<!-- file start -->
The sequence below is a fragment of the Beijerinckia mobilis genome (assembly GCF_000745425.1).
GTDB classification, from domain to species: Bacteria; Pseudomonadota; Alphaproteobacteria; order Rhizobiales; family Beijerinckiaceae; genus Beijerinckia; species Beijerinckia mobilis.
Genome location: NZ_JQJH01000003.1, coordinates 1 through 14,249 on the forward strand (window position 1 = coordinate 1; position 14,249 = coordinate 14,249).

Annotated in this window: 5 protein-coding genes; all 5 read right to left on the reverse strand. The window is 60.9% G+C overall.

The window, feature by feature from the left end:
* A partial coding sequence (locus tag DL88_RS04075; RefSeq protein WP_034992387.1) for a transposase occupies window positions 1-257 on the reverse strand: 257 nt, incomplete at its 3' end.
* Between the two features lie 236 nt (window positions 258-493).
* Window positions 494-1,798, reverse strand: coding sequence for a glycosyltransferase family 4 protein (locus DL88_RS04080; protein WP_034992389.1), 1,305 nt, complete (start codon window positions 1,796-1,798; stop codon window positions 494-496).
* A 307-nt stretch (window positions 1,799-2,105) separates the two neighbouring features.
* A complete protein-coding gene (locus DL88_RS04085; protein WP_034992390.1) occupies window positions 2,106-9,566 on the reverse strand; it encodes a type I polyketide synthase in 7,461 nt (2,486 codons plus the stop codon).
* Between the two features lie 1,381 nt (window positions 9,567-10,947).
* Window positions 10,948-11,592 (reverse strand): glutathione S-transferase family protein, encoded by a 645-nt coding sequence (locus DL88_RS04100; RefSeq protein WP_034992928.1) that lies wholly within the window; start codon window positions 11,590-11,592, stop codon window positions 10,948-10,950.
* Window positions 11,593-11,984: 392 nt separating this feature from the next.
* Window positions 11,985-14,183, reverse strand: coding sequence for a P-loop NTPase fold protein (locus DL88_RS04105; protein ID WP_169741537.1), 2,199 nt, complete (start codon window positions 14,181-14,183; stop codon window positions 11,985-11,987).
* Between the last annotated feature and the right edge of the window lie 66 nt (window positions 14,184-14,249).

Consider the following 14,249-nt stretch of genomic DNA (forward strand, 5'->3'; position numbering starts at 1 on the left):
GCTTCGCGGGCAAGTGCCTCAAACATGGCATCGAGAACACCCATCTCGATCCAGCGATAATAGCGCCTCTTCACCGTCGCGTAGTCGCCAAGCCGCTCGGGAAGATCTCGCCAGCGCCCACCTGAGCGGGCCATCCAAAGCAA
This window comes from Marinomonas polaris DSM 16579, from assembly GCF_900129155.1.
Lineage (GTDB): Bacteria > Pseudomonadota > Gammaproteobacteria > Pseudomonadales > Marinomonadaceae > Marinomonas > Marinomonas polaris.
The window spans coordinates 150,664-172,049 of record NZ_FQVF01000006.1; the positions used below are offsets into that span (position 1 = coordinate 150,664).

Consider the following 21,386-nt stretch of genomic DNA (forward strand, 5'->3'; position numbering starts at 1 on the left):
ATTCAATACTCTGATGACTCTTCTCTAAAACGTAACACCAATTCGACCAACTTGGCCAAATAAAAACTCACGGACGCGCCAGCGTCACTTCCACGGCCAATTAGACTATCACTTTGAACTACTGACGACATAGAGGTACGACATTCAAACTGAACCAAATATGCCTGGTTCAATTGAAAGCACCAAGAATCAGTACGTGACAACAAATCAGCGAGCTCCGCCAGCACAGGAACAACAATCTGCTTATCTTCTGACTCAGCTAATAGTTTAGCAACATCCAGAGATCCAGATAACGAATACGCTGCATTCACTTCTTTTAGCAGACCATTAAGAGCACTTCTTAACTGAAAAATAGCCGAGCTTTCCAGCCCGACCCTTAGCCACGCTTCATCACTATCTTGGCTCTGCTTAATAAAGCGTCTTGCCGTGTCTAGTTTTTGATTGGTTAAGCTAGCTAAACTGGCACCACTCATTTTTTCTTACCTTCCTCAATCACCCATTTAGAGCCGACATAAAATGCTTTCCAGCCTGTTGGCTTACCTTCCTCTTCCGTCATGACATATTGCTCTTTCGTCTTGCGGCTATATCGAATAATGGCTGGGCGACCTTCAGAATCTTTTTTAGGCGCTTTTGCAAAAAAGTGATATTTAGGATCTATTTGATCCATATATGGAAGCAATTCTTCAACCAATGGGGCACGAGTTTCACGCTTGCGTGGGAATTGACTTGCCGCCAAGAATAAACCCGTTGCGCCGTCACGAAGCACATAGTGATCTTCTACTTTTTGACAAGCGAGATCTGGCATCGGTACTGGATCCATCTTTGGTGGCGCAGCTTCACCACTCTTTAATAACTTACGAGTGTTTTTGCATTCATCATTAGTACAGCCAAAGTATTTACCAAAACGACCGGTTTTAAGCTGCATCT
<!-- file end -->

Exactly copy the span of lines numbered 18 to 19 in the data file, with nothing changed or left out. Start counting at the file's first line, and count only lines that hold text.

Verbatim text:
This window comes from Marinomonas polaris DSM 16579, from assembly GCF_900129155.1.
Lineage (GTDB): Bacteria > Pseudomonadota > Gammaproteobacteria > Pseudomonadales > Marinomonadaceae > Marinomonas > Marinomonas polaris.